Back in February, Mark Crislip and I both deconstructed an article written by Dr. Reynold Spector that appeared in the March/April issue of Skeptical Inquirer (SI), the flagship publication for the Committee for Skeptical Inquiry (CSI). The article was entitled Seven Deadly Medical Hypotheses, and, contrary to the usual standard of articles published in SI, it used a panoply of spin, bad arguments, and, yes, misinformation to paint a picture of seven horrifically deadly “medical hypotheses,” most of which, even if the reader accepted Dr. Spector’s arguments at face value in a worst case scenario, weren’t actually all that deadly at all, with the alleged deadliness of the others being in dispute. In addition, Dr. Spector painted a picture of medical science that is not nearly rigorous enough. While we at SBM would probably agree that much of medical science is insufficiently rigorous, given how so-called “complementary and alternative medicine” (CAM) or “integrative medicine” (IM) has found a prominent place in medical practice in all too many academic and private medical centers, Dr. Spector got it so wrong that he wasn’t even wrong when he conflated preliminary, hypothesis-generating studies with the big, randomized, phase III clinical trials necessary to achieve FDA approval for a new drug or device. This latest article by Dr. Spector seemed to be of a piece with his previous article in the January/February 2010 issue of SI entitled The War on Cancer A Progress Report for Skeptics, which was so negative in its assessment of scientific progress against cancer that for a moment I was wondering if I were reading NaturalNews.com or Mercola.com.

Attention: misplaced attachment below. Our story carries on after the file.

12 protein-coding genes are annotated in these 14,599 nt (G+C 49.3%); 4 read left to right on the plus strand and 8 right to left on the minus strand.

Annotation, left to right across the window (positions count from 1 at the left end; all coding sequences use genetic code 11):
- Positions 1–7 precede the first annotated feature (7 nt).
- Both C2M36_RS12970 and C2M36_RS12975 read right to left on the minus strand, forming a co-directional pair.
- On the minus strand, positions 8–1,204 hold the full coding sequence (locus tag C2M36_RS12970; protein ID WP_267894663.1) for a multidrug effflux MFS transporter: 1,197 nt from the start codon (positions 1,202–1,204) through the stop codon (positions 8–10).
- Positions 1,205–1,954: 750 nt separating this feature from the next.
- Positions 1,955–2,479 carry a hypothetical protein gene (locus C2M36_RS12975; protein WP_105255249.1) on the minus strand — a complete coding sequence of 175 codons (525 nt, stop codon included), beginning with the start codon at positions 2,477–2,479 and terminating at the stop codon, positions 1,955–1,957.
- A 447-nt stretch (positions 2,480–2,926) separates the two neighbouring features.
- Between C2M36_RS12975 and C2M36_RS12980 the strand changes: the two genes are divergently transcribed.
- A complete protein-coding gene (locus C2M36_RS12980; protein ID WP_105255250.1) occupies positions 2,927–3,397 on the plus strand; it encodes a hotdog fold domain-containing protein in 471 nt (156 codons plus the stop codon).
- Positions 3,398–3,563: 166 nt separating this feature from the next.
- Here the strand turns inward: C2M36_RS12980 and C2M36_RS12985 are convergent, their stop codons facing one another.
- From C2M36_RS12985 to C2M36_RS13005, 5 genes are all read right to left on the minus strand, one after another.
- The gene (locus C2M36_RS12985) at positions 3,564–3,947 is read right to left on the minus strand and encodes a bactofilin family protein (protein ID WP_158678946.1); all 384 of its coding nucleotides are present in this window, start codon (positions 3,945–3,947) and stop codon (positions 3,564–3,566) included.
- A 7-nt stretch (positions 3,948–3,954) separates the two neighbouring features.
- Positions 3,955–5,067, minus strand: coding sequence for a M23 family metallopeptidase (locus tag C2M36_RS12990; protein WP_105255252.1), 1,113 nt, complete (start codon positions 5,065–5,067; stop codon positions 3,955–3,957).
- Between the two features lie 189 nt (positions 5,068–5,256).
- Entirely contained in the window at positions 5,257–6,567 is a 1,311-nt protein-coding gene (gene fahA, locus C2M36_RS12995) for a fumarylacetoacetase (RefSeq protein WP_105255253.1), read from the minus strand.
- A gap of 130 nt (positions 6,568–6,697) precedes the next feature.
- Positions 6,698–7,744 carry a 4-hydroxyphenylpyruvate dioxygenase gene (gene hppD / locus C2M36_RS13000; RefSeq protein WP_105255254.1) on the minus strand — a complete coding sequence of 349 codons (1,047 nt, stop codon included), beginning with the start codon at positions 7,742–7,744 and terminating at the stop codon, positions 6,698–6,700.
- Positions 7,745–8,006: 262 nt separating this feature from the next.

Unfortunately, Seven Deadly Medical Hypotheses itself is not yet online on the CSI website; so readers without a subscription to SI cannot at the present time judge for themselves whether Mark and I were too harsh on Dr. Spector, but our criticisms, along with that of SBM partner-in-crime Harriet Hall, did have an impact. Seemingly genuinely stunned at the level of criticism leveled at an article published in SI, SI’s editor Kendrick Frazier, to his credit, invited several responses to Dr. Spector’s article, which Harriet Hall, Mark Crislip, Carol Tavris, Avrum Bluming, and I eagerly provided. These letters were originally scheduled to be published a couple of issues ago, along with Dr. Spector’s response. Unfortunately, publishing in dead tree media being what it is, Harriet Hall and I were disappointed to find that the latest issue of SI still didn’t contain our rebuttals. Fortunately, Mr. Frazier has posted this material online for your edification, although, again, I wish he had also published the original article as well.